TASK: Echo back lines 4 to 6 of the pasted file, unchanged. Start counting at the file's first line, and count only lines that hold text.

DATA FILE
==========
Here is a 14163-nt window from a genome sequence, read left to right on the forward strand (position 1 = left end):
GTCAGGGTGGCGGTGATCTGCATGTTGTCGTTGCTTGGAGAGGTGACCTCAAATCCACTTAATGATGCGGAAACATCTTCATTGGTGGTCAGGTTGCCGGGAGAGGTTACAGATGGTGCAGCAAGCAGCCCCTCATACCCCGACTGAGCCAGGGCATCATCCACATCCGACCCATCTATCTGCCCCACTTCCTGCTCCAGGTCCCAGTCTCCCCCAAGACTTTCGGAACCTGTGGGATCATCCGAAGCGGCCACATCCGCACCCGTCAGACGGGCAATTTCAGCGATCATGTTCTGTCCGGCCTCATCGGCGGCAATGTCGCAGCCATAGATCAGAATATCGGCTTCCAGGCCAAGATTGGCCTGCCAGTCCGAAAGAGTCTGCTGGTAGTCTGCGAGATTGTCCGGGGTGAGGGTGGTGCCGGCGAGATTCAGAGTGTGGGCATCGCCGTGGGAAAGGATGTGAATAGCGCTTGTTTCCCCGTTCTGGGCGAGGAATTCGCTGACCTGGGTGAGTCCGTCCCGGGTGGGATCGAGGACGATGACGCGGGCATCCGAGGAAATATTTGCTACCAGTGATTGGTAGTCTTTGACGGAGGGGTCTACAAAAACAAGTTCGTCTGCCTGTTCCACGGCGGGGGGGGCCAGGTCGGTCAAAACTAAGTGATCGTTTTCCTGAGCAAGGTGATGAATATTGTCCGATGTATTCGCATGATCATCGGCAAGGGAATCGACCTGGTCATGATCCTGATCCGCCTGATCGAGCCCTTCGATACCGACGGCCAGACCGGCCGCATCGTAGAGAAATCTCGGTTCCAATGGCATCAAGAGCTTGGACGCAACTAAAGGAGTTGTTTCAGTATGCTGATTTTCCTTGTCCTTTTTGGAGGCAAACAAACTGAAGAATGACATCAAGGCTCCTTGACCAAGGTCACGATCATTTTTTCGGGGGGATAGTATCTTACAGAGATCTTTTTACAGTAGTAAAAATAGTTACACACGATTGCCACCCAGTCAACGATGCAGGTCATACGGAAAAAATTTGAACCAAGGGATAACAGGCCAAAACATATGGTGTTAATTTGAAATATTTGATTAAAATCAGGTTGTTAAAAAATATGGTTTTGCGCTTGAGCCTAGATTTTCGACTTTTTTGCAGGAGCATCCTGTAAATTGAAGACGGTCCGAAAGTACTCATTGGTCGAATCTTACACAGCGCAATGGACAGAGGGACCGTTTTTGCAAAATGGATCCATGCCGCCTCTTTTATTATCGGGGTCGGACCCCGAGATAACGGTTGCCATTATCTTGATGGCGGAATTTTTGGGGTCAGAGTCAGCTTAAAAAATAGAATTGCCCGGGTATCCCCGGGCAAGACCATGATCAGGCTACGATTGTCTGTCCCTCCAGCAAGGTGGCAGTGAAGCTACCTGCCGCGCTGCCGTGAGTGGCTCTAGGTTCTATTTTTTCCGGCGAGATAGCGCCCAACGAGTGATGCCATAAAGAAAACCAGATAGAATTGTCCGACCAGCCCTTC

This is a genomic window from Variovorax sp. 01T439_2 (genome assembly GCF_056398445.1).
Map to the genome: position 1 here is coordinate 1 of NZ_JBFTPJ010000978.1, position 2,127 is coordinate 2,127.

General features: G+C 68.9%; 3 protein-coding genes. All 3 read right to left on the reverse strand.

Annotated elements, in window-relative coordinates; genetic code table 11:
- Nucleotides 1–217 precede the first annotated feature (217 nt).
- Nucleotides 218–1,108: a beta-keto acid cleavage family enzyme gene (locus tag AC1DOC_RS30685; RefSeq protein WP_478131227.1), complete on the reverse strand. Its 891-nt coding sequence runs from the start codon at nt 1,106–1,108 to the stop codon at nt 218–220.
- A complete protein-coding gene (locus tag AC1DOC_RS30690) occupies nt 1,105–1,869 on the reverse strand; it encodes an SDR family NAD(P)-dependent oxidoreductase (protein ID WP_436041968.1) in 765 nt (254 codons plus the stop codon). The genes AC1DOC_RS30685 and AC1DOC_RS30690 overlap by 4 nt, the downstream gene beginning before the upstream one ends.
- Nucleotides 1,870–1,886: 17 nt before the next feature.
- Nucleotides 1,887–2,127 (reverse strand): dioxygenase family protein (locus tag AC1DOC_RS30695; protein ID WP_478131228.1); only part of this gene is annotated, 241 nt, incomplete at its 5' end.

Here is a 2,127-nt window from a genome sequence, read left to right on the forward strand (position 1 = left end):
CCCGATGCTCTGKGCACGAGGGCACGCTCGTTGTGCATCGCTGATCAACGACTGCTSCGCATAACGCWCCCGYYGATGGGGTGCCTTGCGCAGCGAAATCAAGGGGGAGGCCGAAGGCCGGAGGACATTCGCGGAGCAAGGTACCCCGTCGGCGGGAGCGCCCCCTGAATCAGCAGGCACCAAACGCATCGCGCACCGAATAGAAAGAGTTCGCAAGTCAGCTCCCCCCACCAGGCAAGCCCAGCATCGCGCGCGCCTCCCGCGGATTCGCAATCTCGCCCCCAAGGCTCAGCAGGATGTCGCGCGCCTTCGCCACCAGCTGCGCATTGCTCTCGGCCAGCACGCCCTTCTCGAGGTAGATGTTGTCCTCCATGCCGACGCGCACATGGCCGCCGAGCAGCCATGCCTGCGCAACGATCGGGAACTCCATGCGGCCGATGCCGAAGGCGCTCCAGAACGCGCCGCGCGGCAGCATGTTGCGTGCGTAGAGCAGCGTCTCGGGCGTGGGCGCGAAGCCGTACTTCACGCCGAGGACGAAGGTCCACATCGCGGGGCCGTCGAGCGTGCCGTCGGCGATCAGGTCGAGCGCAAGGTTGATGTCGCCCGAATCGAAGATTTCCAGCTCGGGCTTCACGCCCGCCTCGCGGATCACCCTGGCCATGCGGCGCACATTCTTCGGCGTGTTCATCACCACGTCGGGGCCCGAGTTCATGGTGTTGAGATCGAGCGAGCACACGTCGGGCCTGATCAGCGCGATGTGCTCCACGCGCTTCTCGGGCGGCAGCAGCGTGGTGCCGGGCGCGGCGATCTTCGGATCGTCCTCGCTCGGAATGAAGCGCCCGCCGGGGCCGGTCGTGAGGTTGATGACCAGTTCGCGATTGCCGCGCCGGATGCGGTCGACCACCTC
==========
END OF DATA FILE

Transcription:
Map to the genome: position 1 here is coordinate 1 of NZ_JBFTPJ010000978.1, position 2,127 is coordinate 2,127.

General features: G+C 68.9%; 3 protein-coding genes. All 3 read right to left on the reverse strand.

Annotated elements, in window-relative coordinates; genetic code table 11: